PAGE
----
The sheer novelty and glamour of the Western diet, with its 17,000 new food products introduced every year, and the marketing muscle used to sell these products, has overwhelmed the force of tradition and left us where we now find ourselves: relying on science and journalism and marketing to help us decide questions about what to eat. Nutritionism, which arose to help us better deal with the problems of the Western diet, has largely been co-opted by it, used by the industry to sell more food and to undermine the authority of traditional ways of eating. You would not have read this far into this article if your food culture were intact and healthy; you would simply eat the way your parents and grandparents and great-grandparents taught you to eat. The question is, Are we better off with these new authorities than we were with the traditional authorities they supplanted? The answer by now should be clear.
    Last edited by Vasilisa; 12-14-2011 at 01:52 PM. Reason: excerpt
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  6. #16
    Klingon Warrior Princess Patches's Avatar
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    I stick to a very low carb (20-40g per day) diet. I try not to have cheater days at all, but when I get into stressful periods of time (like now - stupid school) I tend to go to carbs as comfort food.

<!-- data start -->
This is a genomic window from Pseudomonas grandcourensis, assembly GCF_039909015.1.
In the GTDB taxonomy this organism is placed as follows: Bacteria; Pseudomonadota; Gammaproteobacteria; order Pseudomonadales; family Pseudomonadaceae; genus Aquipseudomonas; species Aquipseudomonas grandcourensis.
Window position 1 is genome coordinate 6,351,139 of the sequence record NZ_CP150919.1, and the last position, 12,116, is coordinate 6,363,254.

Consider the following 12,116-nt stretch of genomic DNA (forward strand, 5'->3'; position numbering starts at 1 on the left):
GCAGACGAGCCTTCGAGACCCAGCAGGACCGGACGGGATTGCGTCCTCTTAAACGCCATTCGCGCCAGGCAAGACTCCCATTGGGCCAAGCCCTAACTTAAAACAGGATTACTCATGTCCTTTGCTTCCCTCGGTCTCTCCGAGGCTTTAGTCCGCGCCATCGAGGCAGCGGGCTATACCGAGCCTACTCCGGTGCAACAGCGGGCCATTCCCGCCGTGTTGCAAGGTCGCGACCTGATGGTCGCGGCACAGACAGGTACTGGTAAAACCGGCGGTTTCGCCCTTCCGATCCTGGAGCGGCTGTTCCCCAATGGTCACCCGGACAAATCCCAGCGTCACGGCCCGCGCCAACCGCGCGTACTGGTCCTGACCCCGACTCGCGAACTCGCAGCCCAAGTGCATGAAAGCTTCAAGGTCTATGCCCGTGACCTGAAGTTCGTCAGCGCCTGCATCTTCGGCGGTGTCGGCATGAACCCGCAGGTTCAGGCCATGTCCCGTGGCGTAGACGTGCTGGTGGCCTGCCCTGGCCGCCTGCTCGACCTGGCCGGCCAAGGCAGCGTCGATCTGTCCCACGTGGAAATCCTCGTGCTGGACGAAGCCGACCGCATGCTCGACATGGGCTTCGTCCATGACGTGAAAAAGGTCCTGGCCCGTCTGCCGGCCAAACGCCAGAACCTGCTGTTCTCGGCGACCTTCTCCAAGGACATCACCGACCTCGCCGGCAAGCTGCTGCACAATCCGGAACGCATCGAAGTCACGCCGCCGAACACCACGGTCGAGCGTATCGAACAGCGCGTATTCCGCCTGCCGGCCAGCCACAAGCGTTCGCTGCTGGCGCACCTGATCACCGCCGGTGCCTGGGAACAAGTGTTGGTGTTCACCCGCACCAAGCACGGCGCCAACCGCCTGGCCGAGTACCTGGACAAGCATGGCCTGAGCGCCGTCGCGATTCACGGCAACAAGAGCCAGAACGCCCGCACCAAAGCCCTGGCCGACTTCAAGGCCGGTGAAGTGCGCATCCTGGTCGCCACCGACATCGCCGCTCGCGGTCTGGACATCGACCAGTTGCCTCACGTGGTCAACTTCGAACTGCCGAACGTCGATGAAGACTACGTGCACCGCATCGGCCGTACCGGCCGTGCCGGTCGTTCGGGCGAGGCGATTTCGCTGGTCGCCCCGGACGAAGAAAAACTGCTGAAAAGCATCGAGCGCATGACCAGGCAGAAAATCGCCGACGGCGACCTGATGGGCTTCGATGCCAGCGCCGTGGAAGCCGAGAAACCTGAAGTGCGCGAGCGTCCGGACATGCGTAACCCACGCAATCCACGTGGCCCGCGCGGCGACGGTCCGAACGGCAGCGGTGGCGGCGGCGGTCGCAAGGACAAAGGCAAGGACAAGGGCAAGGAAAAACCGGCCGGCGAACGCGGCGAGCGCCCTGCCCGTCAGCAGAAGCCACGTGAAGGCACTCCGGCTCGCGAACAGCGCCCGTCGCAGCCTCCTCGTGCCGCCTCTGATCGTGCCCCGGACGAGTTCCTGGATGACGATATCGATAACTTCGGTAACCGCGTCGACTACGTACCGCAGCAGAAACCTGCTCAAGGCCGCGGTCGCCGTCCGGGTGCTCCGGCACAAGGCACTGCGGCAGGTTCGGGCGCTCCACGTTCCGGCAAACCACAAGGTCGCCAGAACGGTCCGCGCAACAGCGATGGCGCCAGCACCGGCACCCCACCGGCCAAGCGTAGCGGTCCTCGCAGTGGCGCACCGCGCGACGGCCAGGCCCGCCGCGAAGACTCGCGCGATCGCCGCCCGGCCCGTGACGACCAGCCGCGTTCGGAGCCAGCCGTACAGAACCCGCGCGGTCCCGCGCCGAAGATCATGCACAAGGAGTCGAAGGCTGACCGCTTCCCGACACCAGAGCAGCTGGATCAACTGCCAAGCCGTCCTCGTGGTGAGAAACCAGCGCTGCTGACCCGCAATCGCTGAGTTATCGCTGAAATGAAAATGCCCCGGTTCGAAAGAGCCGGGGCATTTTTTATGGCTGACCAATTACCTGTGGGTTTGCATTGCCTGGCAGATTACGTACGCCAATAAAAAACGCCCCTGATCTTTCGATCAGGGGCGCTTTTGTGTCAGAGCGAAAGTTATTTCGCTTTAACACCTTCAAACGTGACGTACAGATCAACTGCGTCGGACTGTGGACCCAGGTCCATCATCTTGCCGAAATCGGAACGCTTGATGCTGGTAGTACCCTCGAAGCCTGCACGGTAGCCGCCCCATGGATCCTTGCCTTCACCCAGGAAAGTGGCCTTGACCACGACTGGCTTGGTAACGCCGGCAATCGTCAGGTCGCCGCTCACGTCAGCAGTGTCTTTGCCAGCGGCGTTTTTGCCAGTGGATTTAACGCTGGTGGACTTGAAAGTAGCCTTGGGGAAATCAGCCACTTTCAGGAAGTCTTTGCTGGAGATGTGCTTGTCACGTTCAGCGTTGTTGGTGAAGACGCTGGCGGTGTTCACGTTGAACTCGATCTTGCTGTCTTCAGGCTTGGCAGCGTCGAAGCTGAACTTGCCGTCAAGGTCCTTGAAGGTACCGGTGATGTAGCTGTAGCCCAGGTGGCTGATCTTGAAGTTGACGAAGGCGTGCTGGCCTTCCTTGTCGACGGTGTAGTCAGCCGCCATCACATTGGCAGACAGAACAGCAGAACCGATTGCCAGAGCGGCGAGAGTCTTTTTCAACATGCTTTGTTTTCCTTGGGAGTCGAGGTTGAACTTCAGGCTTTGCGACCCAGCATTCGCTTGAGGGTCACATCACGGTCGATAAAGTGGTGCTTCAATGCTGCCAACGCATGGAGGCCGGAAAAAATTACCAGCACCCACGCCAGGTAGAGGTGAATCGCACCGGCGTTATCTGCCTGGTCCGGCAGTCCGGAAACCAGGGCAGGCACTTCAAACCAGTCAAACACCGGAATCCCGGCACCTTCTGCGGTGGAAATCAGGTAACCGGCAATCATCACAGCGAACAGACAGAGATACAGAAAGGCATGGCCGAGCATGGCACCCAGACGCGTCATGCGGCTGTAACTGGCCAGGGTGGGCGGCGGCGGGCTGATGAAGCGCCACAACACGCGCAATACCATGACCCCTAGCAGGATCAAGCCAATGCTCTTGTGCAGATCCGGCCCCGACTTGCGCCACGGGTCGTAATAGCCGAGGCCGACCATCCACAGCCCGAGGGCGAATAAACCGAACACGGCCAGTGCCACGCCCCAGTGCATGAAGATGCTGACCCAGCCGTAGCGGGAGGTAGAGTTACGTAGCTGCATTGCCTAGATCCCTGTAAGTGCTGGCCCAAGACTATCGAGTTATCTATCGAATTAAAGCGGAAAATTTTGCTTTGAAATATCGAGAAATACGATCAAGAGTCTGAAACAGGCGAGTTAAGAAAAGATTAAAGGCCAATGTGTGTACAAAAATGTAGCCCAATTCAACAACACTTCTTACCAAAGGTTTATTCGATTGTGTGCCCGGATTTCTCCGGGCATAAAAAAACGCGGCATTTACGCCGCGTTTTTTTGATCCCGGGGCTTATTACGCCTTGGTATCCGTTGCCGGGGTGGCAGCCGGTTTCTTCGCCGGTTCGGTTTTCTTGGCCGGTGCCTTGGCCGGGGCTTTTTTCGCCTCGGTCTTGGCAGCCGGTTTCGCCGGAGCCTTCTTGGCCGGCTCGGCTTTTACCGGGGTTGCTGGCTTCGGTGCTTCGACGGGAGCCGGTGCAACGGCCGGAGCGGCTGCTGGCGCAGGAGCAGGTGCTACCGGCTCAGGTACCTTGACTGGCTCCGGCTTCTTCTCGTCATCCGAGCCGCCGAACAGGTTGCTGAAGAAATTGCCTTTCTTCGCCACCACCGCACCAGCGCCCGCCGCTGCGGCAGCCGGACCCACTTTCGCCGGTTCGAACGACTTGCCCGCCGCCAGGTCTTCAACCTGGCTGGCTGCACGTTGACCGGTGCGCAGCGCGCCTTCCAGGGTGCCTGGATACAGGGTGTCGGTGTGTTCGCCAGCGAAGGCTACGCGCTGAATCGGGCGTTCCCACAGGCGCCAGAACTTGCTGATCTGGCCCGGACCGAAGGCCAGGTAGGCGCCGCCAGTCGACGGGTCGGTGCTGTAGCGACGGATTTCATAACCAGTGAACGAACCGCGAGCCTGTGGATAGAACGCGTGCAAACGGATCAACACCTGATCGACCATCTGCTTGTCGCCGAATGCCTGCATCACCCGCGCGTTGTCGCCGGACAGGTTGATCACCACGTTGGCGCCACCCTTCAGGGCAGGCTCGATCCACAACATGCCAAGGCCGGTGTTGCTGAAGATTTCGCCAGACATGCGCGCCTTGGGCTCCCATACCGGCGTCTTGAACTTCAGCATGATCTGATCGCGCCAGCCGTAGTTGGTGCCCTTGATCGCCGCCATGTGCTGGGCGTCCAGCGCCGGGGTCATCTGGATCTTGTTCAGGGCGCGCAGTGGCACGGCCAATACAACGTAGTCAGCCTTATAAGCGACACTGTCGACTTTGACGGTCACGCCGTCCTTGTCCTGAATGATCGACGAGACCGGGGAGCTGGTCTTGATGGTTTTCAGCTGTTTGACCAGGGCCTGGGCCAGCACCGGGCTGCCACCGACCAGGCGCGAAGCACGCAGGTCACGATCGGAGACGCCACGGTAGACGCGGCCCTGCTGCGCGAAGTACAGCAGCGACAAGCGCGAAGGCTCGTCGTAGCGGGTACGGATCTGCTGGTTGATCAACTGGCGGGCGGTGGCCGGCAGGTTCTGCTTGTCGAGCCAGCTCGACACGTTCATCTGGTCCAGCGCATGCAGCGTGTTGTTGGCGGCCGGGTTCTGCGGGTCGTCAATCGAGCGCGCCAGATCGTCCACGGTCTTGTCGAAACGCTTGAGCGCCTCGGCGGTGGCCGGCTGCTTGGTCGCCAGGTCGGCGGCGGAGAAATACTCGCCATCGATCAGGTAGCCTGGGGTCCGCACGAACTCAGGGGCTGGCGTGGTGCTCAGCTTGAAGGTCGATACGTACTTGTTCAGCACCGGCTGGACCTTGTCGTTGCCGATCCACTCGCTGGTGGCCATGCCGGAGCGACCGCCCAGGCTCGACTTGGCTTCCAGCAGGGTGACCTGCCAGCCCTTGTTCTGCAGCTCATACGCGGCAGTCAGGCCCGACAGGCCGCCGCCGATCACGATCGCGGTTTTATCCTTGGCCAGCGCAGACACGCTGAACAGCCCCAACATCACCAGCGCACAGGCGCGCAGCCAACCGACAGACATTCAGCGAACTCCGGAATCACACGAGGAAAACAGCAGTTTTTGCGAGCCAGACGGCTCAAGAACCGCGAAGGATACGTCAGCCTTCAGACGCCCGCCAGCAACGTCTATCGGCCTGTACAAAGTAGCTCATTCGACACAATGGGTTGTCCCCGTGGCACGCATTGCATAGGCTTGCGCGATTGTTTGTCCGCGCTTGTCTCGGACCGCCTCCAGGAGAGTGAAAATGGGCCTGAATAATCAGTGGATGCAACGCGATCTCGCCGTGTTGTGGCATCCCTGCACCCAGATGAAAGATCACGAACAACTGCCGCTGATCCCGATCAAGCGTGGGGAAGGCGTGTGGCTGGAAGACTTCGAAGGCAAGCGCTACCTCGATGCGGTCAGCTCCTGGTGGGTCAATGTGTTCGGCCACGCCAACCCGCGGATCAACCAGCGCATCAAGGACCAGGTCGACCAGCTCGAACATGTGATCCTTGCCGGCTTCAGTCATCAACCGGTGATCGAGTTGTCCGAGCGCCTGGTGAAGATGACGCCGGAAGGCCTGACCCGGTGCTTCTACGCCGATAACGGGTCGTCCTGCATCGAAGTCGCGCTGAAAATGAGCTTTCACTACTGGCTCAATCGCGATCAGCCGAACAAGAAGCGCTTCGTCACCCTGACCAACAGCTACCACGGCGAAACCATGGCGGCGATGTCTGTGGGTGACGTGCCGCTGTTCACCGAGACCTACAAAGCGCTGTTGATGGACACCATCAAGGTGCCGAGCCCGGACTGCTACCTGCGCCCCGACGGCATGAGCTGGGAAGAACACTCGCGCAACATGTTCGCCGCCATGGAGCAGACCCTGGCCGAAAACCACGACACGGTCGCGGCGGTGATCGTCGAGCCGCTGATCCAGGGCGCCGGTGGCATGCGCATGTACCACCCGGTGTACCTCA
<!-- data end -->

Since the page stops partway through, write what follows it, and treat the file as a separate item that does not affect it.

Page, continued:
I notice when I start eating high-carb out of stress after strict periods of time without carbs... My whole body feels sluggish and tired. I don't sleep as well. My mood is noticeably worse. Now - I also tend to skimp on my gym schedule when I do that, so it's the combination of no gym+high carb. But I am really convinced that carbs do a number on both my physical health and my mood.
    “Everybody has a secret world inside of them. All of the people of the world, I mean everybody. No matter how dull and boring they are on the outside, inside
    them they've all got unimaginable, magnificent, wonderful, stupid, amazing worlds. Not just one world. Hundreds of them. Thousands maybe.” -Neil Gaiman

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  7. #17
    Emperor/Dictator kyuuei's Avatar
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    I think when it comes to food.. people need a diet that they can stick to, whatever that is.

    For me, thinking about whats carbs or what's proteins is too much for me.. I don't want to THINK about food that much. I'd rather have a substitution diet where I can look at calorie counts and have that be enough for me.